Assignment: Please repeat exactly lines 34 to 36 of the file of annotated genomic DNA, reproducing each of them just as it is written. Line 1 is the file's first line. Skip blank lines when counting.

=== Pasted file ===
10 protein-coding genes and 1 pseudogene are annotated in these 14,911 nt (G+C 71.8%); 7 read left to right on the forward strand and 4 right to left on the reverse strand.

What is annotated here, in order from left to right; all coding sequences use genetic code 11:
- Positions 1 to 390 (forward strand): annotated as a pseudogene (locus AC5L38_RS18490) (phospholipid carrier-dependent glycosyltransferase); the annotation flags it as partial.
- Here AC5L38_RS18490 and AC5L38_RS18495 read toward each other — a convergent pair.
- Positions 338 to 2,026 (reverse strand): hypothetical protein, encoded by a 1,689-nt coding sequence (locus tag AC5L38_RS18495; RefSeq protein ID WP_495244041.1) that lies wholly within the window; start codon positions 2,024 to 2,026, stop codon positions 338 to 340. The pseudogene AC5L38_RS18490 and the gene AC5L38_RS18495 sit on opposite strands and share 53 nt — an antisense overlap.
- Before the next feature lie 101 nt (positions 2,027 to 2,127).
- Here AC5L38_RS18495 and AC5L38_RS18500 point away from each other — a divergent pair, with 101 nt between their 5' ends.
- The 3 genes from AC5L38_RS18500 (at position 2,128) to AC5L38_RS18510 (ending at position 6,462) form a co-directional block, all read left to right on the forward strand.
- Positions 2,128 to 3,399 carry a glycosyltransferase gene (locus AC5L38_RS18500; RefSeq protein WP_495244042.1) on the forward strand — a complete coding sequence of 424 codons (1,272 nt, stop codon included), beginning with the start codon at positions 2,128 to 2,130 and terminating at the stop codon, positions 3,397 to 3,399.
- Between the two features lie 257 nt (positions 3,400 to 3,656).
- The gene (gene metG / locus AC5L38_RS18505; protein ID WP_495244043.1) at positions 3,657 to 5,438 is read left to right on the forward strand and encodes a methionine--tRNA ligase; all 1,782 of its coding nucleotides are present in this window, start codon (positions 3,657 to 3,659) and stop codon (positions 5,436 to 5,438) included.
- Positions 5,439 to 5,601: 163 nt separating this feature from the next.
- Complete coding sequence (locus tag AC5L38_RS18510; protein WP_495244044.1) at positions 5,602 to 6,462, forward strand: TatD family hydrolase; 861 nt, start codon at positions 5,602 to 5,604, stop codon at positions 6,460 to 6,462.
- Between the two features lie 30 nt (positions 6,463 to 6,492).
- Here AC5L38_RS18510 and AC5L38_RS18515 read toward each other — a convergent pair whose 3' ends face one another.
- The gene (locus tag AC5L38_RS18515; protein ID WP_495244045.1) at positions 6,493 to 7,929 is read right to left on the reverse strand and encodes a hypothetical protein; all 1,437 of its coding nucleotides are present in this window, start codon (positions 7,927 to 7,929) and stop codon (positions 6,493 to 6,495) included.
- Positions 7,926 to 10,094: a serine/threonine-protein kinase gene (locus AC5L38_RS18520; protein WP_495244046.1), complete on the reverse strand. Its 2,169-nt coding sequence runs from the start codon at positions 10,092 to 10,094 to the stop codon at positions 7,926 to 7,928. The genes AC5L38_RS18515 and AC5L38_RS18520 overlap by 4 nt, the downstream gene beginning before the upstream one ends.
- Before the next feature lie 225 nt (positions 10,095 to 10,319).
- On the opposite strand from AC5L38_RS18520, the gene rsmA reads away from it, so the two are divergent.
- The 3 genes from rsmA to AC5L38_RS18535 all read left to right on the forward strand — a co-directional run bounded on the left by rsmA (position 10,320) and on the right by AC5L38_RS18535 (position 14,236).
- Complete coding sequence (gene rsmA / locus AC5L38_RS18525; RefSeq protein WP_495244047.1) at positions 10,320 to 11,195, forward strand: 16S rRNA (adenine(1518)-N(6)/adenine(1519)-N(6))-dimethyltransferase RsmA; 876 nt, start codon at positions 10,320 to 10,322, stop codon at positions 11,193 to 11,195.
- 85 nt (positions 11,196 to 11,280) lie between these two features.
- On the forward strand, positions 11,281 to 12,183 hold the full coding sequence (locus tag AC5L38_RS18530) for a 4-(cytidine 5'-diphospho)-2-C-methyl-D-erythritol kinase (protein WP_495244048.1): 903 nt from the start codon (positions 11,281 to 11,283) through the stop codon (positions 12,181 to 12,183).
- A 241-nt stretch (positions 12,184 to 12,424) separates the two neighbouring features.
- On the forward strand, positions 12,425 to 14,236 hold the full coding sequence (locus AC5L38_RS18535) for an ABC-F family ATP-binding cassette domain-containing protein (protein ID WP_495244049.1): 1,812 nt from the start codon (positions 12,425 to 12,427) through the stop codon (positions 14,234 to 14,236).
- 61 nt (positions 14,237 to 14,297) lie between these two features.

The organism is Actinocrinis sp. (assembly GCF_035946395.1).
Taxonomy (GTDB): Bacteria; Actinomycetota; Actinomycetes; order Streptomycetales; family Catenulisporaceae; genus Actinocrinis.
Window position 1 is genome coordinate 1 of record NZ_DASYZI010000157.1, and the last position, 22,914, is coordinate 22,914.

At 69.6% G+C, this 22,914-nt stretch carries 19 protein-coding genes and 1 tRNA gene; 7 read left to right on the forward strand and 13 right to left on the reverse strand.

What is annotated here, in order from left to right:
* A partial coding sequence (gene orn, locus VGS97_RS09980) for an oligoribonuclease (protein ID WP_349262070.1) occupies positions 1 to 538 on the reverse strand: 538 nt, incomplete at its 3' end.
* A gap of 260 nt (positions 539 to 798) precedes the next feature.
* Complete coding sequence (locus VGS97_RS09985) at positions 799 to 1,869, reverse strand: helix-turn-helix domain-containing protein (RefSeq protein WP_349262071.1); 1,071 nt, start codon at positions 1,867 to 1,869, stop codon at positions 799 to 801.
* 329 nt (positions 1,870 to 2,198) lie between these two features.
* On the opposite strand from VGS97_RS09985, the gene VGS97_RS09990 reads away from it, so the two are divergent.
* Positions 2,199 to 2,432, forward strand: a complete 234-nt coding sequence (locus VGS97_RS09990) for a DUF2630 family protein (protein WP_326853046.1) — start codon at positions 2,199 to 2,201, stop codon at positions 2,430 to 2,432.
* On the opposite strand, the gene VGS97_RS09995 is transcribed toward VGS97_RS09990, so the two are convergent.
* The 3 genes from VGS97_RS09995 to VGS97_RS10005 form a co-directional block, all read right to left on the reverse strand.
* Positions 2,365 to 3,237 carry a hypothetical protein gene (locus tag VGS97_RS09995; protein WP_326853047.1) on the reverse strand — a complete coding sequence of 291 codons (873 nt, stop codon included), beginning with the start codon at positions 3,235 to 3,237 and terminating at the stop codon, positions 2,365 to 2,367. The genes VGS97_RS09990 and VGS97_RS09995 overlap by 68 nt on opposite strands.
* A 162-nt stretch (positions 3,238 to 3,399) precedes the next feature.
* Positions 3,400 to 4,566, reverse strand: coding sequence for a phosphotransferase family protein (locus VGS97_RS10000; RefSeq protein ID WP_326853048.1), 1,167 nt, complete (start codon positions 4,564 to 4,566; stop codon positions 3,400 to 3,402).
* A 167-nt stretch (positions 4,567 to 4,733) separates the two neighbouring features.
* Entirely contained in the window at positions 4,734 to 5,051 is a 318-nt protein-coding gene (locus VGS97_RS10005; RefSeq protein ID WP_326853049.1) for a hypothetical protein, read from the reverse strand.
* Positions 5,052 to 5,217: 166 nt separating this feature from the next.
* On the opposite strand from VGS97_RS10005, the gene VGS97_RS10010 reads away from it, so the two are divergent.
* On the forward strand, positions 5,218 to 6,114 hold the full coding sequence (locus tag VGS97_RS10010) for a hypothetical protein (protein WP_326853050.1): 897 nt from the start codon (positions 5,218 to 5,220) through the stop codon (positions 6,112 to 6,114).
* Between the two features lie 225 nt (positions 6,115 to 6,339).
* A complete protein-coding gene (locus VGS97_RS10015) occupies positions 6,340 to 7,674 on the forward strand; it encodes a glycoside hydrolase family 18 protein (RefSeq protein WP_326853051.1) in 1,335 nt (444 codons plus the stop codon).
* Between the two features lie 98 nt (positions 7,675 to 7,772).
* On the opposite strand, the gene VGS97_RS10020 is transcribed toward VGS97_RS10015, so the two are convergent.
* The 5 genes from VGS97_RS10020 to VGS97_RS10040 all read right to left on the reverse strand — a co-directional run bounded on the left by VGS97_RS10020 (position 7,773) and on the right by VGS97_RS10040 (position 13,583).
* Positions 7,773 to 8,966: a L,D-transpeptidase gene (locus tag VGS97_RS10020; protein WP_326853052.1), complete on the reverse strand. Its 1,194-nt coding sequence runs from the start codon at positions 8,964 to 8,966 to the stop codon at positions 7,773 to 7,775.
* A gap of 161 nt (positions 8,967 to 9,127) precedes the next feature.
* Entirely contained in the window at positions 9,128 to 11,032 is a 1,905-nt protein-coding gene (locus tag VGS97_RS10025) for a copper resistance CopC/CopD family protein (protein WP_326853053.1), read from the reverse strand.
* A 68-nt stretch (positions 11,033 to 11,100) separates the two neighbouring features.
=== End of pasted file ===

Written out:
* Complete coding sequence (locus VGS97_RS09985) at positions 799 to 1,869, reverse strand: helix-turn-helix domain-containing protein (RefSeq protein WP_349262071.1); 1,071 nt, start codon at positions 1,867 to 1,869, stop codon at positions 799 to 801.
* 329 nt (positions 1,870 to 2,198) lie between these two features.
* On the opposite strand from VGS97_RS09985, the gene VGS97_RS09990 reads away from it, so the two are divergent.